John ANTONOPOULOS holds a PhD in History from the University of Paris I-Sorbonne. He studied at the University of Athens and the Universities of Caen and Paris I-Sorbonne in France. His specialty is European History and Culture, Military History, History of International Relations and History of Education. He has worked as a Researcher at the National Center for Social Research and as a professor in college and Panteion University. He has published papers and studies in the aforementioned fields.
Paul BOUNIOL was born in Paris, France, and has been working in Greece for more 30 years as an EFL /FFL teacher, International Baccalaureate Coordinator, Director of Studies and Trainer. He holds a B.A. in English Literature, a B.A. in French Literature, a Master’s Degree in TESL from Saint Michael’s College, Vermont, USA, and his current PhD research revolves around Learner Autonomy and Self-Regulation in EFL. His special fields of interest are the application of Educational Psychology to EFL and Teacher Training. He has been an active member of the TESOL GREECE Board for years, an examiner for a number of Examination Boards since 1992, and a Tutor of the HOU (MEd in TESOL) from 2000 to 2008. He is the author/co-author/reviewer of several EFL titles, and since 2007, a member of the RCEL research team of the Faculty of English Studies at the University of Athens.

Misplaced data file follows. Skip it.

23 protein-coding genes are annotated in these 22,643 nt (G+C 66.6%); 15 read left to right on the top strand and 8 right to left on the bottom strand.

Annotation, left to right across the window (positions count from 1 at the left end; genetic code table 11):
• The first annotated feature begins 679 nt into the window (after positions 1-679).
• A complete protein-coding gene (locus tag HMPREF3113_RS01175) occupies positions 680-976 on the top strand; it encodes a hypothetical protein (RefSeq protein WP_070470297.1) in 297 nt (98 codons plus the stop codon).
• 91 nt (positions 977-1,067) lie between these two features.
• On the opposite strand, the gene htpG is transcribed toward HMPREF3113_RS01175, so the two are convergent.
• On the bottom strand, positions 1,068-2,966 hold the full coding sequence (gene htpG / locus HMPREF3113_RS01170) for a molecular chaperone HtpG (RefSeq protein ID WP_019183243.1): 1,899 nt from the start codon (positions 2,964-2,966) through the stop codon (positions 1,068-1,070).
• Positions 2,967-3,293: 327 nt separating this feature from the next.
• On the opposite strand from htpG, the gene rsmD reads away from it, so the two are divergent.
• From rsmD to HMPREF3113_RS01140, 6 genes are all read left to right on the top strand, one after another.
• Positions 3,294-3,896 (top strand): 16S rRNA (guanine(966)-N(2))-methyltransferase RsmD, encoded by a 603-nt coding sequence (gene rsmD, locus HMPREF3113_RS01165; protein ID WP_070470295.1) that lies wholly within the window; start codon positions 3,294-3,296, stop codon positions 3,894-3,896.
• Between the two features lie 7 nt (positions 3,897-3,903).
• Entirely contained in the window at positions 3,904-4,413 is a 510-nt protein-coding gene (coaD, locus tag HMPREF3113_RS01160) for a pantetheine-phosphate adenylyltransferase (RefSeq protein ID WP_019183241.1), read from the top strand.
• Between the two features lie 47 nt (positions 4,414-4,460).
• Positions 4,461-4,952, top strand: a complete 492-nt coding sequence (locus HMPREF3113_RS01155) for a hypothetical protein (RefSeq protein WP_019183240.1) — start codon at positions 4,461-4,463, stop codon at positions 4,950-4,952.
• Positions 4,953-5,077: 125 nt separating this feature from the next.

Christine CALFOGLOU is an HOU tutor. She holds a PhD in Applied Linguistics (L2 acquisition) from the University of Athens and an MA in Translation and Translation Theory. She has co-authored Language Learning Skills and Materials, Oracy and Literacy, Vol.2, HOU, 2004, currently taught in the HOU MEd Programme and is also the writer of Discovering and using conventions for good writing practice: An interactive meaning-making approach, which is taught at the English Dept of the University of Athens. She has written a number of articles on linguistics, methodology and translation theory published both in Greece and abroad.